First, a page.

* This is so precisely a portrait of the Adelaide Street Gallery and its objects, that we feel we may be liable to the suspicion of having selected the passage on this account, but it was, how
STATUTE-LAW OF 1835.
In examining the statutes which were enacted by the Imperial Parliament, in 1835, we find but two which come within our scope to report: one on Weights and Measures and one on Letters Patent. The reforms produced by either appear extremely meagre, when a comprehensive view is taken of what is desirable, and even of what is easily attainable, on these two important objects of legislative interference; but still the alterations are improvements, and though the moves are little ones, they are in advance. We propose never to lose sight of these widely influential questions, particularly that of improvements in the Patent law, convinced, from an inquiry into the effects of the Patent Regulations in other countries, that the inventors of our own are crushed by the weight of bad, unnecessary, and expensive law.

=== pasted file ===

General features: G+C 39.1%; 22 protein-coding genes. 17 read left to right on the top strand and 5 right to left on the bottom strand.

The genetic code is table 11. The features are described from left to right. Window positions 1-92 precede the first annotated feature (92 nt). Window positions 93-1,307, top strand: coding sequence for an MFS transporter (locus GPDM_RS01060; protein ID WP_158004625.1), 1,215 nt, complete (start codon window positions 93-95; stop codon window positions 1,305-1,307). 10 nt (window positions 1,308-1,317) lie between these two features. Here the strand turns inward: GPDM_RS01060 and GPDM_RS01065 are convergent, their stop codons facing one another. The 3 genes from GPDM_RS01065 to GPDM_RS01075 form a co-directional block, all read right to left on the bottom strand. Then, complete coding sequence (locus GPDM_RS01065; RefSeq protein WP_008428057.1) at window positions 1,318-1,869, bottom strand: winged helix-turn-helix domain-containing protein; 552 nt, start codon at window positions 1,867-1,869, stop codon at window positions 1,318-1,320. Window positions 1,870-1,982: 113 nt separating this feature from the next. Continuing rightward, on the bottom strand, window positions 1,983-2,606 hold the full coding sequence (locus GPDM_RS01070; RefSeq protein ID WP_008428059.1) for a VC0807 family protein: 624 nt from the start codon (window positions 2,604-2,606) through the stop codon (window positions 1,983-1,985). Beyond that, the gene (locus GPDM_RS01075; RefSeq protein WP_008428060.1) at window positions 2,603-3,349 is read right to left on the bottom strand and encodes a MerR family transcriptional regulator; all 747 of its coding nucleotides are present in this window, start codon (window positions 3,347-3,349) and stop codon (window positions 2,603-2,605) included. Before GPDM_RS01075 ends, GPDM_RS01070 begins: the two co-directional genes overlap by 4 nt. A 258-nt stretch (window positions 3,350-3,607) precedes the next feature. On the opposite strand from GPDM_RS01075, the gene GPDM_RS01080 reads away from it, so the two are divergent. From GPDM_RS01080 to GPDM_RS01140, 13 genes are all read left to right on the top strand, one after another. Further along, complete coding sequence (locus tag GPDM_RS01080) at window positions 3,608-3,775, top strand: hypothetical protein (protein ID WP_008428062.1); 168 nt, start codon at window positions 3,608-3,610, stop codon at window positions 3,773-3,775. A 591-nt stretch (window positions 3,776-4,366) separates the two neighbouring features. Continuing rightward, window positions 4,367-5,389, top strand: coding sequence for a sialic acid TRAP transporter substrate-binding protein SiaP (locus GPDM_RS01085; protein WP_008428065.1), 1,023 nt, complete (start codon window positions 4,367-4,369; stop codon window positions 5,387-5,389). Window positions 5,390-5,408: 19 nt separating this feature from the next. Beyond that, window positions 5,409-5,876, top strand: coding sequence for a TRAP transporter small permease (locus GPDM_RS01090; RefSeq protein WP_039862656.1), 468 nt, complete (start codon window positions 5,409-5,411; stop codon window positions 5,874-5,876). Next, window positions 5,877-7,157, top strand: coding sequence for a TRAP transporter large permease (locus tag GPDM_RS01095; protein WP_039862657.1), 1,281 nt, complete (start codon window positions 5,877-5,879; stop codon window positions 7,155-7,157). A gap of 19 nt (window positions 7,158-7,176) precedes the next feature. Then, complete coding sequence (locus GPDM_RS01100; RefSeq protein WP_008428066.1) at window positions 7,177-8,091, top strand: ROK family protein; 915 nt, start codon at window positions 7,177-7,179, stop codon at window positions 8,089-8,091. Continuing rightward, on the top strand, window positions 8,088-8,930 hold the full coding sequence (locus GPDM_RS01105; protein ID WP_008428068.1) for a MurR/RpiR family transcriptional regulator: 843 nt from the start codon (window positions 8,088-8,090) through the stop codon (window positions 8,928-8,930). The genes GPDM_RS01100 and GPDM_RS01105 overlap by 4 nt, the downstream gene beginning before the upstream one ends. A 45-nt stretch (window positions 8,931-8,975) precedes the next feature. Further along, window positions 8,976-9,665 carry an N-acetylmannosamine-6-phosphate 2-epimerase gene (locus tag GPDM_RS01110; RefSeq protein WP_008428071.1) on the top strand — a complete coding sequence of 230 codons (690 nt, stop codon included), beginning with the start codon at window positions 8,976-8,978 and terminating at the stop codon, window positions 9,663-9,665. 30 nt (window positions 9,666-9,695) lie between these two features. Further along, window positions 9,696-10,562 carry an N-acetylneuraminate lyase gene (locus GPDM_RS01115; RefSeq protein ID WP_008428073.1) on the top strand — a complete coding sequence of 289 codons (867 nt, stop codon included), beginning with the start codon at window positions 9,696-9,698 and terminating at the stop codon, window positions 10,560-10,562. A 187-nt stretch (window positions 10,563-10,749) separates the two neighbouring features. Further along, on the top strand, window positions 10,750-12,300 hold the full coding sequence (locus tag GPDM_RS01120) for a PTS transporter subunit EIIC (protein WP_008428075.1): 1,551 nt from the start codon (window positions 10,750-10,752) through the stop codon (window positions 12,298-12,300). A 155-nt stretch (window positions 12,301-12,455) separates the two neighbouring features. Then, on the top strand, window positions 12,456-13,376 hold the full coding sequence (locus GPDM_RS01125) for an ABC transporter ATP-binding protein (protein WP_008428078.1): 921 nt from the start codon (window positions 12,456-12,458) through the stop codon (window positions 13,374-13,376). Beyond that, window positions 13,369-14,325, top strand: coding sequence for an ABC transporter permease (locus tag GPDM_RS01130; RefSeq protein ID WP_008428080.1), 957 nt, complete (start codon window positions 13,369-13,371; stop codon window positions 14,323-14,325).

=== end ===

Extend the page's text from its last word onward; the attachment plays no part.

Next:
Of the act relating to Weights and Measures we present a copious and careful abstract. The other we give entire; it is short (unfortunately so) and a large portion of it consists in instructions for proceeding to obtain certain objects.
WEIGHTS AND MEASURES. Act 5 & 6 Will. IV. c. 63. Royal Assent, 9 Sept. 1835. An Act to repeal an Act, 4 & 5 Will. IV., relating to Weights and Measures, and to
make other provisions instead thereof. 1. Act 4 & 5 Will. IV. repealed. 2. Nothing herein to interfere with anything done under the repealed act.
3. Provisions of 5 Geo. IV. c. 74, and 6 Geo. IV. c. 12, repealed; namely, those which require that Weights and Measures should be of the same form as the standards, and which allow the use of weights and measures not in conformity to these acts; and which allow the sale of goods, &c., by such weights and measures, and which allow the use of the heaped measure.
4. Weights and measures stamped at the Exchequer to be legal, though of dissimilar form to the standard.
5. Defective and mended copies of the standard must be re-verified.
6. The Winchester bushel, the Scotch ell, and all local and customary measures henceforth abolished. Penalty of using such, not exceeding 40s.
Articles may be sold in vessels not representing any amount of imperial measure, nor being of any local measure heretofore in use.
7. Heaped measure henceforth abolished, penalty not exceeding 40s.